Thursday, July 2, 2015

36 Benefits of Civic Hacking

Civic hacking is new to NE Wisconsin.

We’re not sure what it is, why citizens should spend their time doing it, why businesses and organizations should sponsor it, or why city and county governments should spend their time or money encouraging it and making open data available for civic hackers.

Resistance to change and lack of clear benefits might limit or smother civic hacking in NE Wisconsin. But if enough people in our area understand the benefits and support this aspect of citizen engagement with their cities and counties, civic hacking can grow and flourish.

Today’s post attempts to present compelling and recognizable benefits of civic hacking.

Below are listed 36 benefits of civic hacking that I found mentioned or discussed online. Some of these benefits are clearly related or could be combined. Some benefits could be reworded to be more persuasive or more understandable. Some benefits, no doubt, were left off this list. Some people may distill this list into the 10 most important benefits, into 10 broader categories of benefits that cover all 36 listed below, or into the 10 benefits most relevant to the needs of their city...

  1. Creates a time and a place for citizens and government to come together to solve interesting challenges.
  2. Fosters citizen engagement with government bodies that affect them.
  3. Enables citizens to get involved in the problems of governance by opening up data and creating challenges.
  4. Contributes to economic development, job development and more efficient use of tax dollars.
  5. Provides insight into government decision-making.
  6. Enables community service through technology.
  7. Teaches important new tech skills.
  8. Connects a broad network of civic hackers.
  9. Encourages and enables citizens to take personal responsibility instead of just waiting for the government to fix problems.
  10. Provides opportunities to brainstorm, capture, design, and even deploy valuable software applications that serve the city.
  11. Creates a platform for generating creative solutions to civic problems.
  12. Helps government manage expectations around technology.
  13. Assists governments in keeping up with new technologies.
  14. Reduces negative impact of inefficient legacy government data processing systems.
  15. Makes connections between technology & non-technology individuals and groups.
  16. Facilitates a more transparent and accountable government.
  17. Helps government workers know more about citizens concerns and priorities.
  18. Increases voter turnout and voter knowledge about candidates and ballot issues.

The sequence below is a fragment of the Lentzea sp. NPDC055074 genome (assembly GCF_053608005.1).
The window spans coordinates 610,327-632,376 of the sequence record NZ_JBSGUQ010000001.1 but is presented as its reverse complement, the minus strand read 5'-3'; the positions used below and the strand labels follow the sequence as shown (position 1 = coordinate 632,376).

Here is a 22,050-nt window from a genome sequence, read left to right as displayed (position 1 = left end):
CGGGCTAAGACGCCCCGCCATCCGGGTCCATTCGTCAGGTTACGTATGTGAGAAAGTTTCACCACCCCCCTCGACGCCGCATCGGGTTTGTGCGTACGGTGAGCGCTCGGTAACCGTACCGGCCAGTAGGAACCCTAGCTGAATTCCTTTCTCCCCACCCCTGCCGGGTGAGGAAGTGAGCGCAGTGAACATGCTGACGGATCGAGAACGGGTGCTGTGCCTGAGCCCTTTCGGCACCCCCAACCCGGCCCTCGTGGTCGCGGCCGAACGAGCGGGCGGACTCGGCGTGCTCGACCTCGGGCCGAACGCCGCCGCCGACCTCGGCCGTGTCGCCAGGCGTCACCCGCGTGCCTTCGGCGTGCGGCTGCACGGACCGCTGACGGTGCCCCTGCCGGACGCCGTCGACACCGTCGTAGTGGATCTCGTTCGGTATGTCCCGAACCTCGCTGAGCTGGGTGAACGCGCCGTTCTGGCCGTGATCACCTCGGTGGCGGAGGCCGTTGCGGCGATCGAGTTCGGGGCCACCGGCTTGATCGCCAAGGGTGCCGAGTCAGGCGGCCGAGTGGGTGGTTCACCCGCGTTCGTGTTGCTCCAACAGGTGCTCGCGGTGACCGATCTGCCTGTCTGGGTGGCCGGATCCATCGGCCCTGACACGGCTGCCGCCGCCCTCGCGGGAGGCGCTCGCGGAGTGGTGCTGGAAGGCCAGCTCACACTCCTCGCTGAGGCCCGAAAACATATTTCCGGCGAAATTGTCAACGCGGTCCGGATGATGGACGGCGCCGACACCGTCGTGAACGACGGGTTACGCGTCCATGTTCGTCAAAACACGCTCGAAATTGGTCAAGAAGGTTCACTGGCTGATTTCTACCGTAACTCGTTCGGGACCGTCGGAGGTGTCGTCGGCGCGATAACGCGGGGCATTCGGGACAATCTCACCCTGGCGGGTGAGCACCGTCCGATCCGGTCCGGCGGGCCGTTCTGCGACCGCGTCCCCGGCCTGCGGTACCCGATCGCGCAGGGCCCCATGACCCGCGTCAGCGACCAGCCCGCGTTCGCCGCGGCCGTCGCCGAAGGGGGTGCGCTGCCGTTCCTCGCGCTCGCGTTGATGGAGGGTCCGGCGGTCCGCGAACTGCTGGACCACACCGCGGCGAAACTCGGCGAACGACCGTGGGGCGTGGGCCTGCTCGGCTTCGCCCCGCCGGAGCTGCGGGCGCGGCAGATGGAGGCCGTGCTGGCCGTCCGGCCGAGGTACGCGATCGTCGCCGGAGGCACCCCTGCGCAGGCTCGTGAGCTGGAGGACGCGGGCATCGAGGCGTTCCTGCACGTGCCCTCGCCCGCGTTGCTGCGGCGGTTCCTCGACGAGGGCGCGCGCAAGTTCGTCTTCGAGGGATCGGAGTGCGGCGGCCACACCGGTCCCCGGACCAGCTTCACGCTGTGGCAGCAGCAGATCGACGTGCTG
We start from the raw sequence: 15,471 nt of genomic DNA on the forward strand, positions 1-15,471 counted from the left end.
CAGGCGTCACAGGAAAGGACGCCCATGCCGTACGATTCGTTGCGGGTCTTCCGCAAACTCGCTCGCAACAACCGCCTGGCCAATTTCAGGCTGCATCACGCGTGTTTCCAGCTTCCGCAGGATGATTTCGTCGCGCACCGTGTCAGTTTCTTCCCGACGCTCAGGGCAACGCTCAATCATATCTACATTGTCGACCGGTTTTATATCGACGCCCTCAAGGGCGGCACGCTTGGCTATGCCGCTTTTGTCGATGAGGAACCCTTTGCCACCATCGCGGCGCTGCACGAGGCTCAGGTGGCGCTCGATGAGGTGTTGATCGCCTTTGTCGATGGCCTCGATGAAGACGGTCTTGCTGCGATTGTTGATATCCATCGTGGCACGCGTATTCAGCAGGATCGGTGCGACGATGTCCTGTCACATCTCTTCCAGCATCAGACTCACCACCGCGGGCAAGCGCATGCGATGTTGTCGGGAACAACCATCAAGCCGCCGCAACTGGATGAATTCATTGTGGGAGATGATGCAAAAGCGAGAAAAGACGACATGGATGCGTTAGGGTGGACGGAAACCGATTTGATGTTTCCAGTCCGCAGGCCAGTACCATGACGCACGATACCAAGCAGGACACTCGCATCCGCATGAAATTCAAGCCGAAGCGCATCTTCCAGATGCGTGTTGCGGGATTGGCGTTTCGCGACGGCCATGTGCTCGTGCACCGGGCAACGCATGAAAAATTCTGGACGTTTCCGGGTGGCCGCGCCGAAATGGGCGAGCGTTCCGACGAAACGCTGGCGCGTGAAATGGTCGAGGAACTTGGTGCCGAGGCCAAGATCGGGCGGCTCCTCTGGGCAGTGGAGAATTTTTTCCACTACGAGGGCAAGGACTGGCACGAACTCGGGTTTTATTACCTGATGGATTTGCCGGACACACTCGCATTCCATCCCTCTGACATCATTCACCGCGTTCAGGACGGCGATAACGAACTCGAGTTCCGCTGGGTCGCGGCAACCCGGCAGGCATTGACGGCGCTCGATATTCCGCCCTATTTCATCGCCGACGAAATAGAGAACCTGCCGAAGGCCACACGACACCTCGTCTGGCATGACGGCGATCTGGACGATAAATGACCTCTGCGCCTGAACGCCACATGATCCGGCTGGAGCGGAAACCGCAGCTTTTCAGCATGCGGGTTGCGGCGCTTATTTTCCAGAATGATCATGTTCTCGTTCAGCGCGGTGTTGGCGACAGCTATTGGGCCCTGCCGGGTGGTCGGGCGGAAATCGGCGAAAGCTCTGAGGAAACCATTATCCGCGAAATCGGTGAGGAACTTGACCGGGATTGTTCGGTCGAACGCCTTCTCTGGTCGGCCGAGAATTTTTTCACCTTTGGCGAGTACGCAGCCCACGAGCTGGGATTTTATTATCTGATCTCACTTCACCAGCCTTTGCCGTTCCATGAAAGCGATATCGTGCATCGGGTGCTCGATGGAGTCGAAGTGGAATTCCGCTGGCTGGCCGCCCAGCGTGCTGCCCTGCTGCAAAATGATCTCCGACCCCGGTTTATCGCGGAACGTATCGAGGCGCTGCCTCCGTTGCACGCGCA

19. Helps government workers and elected officials do their jobs more effectively.
  20. Helps citizens better understand uses of government data and need for collection of data.
  21. Helps citizens make better-informed choices about where their children go to school and where to buy a house.
  22. Helps underserved populations be better served by their governments and community.
  23. Makes it easier for citizens to find government information that affects them personally or connects them with the right person in the city or county government.
  24. Makes use of public transit less annoying.
  25. Helps get quicker fixes for street potholes and other city maintenance or repair problems.
  26. Brings local resources together to address local problems.  
  27. Helps the visually impaired navigate their city using OpenStreetMap and Open Data. 
  28. Improves trust in government institutions.
  29. Drives the adoption of standards for open civic data.
  30. Helps governments who are under a lot of pressure to deliver better services and information.
  31. Fosters communities of practice and advocacy on the role of the civic innovation, mobile communication, online information, and open data.
  32. Improves technology tools at non-profits which deal with government services.
  33. Makes gigabytes of inscrutable and seemingly impenetrable data related to public issues clear and accessible.
  34. Liberates public data in an open format to inform better problem solving in every community.
  35. Promotes science, technology, engineering and mathematics (STEM) education by encouraging students to utilize open technology for solutions to real-life challenges.
  36. Enables ordinary citizens to take raw government data from multiple departments and
    develop elegantly designed online interfaces (front-end) to streamline business processes (back-end) making them more efficient and user-friendly.

It is my hope that everyone who reads this post can pick out a couple of the 36 benefits that resonate with them. If you’re a citizen of NE Wisconsin, that may convince you to spend a chunk of your limited non-working and non-sleeping hours contributing to a civic hack project. For businesses and organizations, maybe two or three of these reasons will persuade you to sponsor the next civic hacking activity you hear about. If you’re a government administrator or employee, one or more of the above points may convince you to make more government data available in an open format and to do more to facilitate civic hacking.

Smother or support -- It’s your choice.

Tomorrow’s post will take a look at economic benefits of open data.


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